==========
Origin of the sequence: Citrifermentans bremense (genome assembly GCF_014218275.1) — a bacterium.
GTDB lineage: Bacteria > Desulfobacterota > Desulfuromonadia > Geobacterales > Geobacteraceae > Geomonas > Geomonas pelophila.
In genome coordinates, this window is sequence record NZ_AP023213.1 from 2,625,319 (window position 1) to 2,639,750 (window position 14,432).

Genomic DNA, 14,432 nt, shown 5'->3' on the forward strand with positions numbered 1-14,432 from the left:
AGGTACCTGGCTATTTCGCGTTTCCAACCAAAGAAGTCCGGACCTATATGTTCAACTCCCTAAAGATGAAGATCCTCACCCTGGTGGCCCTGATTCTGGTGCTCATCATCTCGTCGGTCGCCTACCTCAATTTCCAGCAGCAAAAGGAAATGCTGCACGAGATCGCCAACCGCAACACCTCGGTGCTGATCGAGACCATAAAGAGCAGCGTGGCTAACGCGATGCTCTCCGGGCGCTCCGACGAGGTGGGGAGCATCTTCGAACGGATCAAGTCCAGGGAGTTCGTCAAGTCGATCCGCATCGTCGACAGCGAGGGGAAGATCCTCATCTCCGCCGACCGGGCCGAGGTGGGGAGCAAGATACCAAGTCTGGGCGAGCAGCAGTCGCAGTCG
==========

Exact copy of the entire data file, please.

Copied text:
Origin of the sequence: Citrifermentans bremense (genome assembly GCF_014218275.1) — a bacterium.
GTDB lineage: Bacteria > Desulfobacterota > Desulfuromonadia > Geobacterales > Geobacteraceae > Geomonas > Geomonas pelophila.
In genome coordinates, this window is sequence record NZ_AP023213.1 from 2,625,319 (window position 1) to 2,639,750 (window position 14,432).

Genomic DNA, 14,432 nt, shown 5'->3' on the forward strand with positions numbered 1-14,432 from the left:
AGGTACCTGGCTATTTCGCGTTTCCAACCAAAGAAGTCCGGACCTATATGTTCAACTCCCTAAAGATGAAGATCCTCACCCTGGTGGCCCTGATTCTGGTGCTCATCATCTCGTCGGTCGCCTACCTCAATTTCCAGCAGCAAAAGGAAATGCTGCACGAGATCGCCAACCGCAACACCTCGGTGCTGATCGAGACCATAAAGAGCAGCGTGGCTAACGCGATGCTCTCCGGGCGCTCCGACGAGGTGGGGAGCATCTTCGAACGGATCAAGTCCAGGGAGTTCGTCAAGTCGATCCGCATCGTCGACAGCGAGGGGAAGATCCTCATCTCCGCCGACCGGGCCGAGGTGGGGAGCAAGATACCAAGTCTGGGCGAGCAGCAGTCGCAGTCG